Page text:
Ohio has the ninth-lowest property taxes in the country, according to a new report.
The ranking is included in the Tax Foundation’s 2020 State Business Tax Climate Index. The property tax, including taxes on real and personal property, accounts for 16.6 percent of a state’s score in the index, and overall, Ohio ranked No. 38.
In 2014 and 2015, Ohio ranked No. 12 for property tax, and the state moved up to No. 7 in 2016. The Buckeye State ranked No. 8 in 2017 but dropped to No. 11 in 2018. The state moved up a notch to No. 9 for 2019, a position it retains for 2020.
Ohio is one of seven states that exempt all tangible personal property from taxation, according to the report.
Ohio outperformed many of its neighboring states, including West Virginia (No. 17), Pennsylvania (No. 21), Michigan (No. 24) and Kentucky (No. 36). However, Indiana bested Ohio, ranking No. 2 in the country.
Nationally, New Mexico topped the list, while Connecticut ranked at the bottom.
In December, the Ohio House passed House Bill 75, requiring local governments contesting the value of a parcel pass a resolution and notify the property owner. The bill drew support from real estate organizations and opposition from various schools throughout Ohio.
“This legislation ensures local governments use due diligence and are transparent before filing property valuation complaints,” state Rep. Derek Merrin, R-Monclova, said in a news release.
“Also, it ensures property owners have proper notice, so they have the ability to reach out to their elected representatives before a decision is made regarding their properties,” Merrin added. “Currently, they get notified after the complaint has been filed.”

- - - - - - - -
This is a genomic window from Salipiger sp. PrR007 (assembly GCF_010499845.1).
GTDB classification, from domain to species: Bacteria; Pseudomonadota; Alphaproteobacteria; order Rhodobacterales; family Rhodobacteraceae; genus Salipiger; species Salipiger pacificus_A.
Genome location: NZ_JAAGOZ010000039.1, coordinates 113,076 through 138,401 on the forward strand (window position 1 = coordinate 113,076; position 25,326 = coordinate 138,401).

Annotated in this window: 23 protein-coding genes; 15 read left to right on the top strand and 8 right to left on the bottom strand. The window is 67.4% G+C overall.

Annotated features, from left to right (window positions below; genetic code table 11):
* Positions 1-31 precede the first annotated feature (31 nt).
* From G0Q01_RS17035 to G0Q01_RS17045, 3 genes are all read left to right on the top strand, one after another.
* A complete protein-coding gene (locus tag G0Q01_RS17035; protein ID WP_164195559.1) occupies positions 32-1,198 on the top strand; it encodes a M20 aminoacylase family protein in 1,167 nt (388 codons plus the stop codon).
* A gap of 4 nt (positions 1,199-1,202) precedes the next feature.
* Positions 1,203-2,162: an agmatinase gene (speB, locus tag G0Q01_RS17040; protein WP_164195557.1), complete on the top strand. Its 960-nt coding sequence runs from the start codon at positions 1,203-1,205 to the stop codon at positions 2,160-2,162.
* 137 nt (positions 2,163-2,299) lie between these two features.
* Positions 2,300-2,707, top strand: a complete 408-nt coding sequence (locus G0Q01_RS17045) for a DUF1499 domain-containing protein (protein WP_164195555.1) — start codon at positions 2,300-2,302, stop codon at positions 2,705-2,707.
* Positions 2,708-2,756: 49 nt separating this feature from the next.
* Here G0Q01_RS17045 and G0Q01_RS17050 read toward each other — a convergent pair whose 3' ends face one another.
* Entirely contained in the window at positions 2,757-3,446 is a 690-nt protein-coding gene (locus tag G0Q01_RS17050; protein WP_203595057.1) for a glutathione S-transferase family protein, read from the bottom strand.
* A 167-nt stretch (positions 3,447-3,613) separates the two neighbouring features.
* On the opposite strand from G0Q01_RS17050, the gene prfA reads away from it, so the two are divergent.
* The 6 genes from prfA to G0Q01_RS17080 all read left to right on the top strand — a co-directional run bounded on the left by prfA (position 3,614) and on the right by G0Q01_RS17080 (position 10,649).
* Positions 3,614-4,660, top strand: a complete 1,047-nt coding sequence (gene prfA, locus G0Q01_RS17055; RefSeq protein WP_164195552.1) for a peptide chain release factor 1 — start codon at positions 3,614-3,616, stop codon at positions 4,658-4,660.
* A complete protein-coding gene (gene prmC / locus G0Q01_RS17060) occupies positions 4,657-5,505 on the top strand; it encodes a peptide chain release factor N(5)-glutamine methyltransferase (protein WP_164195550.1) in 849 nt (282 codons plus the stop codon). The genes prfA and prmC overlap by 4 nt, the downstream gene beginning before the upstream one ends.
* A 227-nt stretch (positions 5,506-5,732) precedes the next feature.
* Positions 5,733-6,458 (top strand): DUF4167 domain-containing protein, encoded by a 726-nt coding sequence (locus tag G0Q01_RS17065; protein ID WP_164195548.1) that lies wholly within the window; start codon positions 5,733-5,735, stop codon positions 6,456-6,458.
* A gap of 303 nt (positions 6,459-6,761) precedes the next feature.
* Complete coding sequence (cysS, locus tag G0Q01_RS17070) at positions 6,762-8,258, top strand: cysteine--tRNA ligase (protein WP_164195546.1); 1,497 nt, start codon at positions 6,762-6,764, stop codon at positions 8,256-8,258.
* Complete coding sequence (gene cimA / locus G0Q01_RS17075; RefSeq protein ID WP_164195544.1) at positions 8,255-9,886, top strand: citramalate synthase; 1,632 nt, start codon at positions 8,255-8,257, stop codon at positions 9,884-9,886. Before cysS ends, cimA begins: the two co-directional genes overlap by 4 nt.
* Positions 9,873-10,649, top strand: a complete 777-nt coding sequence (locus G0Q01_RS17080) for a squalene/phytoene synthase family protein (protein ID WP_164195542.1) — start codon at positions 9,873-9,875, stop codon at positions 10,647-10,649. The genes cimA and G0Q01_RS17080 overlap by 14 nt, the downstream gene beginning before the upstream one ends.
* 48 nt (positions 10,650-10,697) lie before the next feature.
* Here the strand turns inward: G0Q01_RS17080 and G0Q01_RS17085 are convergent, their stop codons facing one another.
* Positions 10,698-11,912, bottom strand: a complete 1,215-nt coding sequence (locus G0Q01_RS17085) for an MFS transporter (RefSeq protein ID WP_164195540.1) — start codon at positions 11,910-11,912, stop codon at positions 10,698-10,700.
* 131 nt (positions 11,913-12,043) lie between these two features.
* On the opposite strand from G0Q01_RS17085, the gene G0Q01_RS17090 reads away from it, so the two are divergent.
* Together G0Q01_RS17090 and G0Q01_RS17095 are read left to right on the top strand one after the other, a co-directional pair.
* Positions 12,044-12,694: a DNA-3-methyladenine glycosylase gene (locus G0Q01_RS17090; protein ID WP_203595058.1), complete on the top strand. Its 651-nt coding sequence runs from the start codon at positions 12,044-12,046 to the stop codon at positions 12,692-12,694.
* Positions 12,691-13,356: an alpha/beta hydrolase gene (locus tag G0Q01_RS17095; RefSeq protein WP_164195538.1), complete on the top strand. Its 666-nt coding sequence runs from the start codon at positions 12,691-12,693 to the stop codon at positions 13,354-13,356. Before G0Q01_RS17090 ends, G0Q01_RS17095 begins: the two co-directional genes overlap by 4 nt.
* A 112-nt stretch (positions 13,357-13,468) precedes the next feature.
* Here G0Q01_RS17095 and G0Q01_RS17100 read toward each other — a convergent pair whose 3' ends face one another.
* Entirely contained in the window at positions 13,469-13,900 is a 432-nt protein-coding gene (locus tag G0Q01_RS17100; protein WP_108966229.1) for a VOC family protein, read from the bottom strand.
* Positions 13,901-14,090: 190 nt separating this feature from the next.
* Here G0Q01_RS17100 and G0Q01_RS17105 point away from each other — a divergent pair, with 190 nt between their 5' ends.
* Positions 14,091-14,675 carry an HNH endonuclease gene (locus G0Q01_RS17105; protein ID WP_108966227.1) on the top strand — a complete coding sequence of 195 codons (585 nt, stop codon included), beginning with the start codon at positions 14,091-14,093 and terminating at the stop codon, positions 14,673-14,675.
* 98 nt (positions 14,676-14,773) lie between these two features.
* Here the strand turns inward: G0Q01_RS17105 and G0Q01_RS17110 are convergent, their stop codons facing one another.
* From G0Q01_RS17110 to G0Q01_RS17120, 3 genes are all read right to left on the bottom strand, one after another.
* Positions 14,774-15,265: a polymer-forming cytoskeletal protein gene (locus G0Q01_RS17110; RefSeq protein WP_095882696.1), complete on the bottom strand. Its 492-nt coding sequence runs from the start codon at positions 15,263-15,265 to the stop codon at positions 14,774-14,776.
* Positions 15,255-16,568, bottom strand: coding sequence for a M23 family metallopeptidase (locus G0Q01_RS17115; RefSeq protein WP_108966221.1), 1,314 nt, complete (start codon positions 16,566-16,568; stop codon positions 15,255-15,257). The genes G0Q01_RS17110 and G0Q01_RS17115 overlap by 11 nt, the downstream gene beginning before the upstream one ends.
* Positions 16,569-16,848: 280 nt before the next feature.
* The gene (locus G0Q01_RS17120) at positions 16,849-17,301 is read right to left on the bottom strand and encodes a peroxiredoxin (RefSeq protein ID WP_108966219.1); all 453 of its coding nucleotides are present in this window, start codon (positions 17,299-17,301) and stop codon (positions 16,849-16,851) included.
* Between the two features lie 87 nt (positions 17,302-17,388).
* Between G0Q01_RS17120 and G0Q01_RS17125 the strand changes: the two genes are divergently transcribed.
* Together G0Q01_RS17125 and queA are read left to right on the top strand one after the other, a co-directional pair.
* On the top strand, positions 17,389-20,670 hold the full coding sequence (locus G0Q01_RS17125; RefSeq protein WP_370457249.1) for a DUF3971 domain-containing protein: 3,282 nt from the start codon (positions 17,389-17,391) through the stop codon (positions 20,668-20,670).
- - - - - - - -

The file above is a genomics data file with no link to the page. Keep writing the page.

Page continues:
Meanwhile, earlier this month, state Sen. Hearcel Craig, D-Columbus, told several news media outlets he wants the state to limit annual property tax increases to 3 percent and plans to introduce legislation early in 2020.
“We want the growth to occur, we want the communities to continue to have growth and renovation, but not at the expense of families that have lived there, that have put their roots there,” WCMH quoted Craig as saying.
Such a proposal has drawn support from U.S. Rep. Joyce Beatty, D-Ohio, and Franklin County Auditor Michael Stinziano. In his December newsletter, Stinziano said 34 states currently have in place a cap on property tax increases.
“The proposed bill would cap property tax increases for owner-occupied homes at 3 percent per year, preventing sudden surges in taxes,” Stinziano wrote. “The state would reimburse any taxes that were lost because of the cap, ensuring that local governments and schools don’t lose funding.”
Meanwhile, Ohio, like many other states, has seized the opportunity to levy additional taxes on marketplace facilitators and remote sellers.
Within a year of a June 2018 U.S. Supreme Court ruling, nearly every state had adopted new laws allowing them to levy taxes on remote sellers. Ohio has put in place remote seller and marketplace facilitator requirements effective Aug. 1.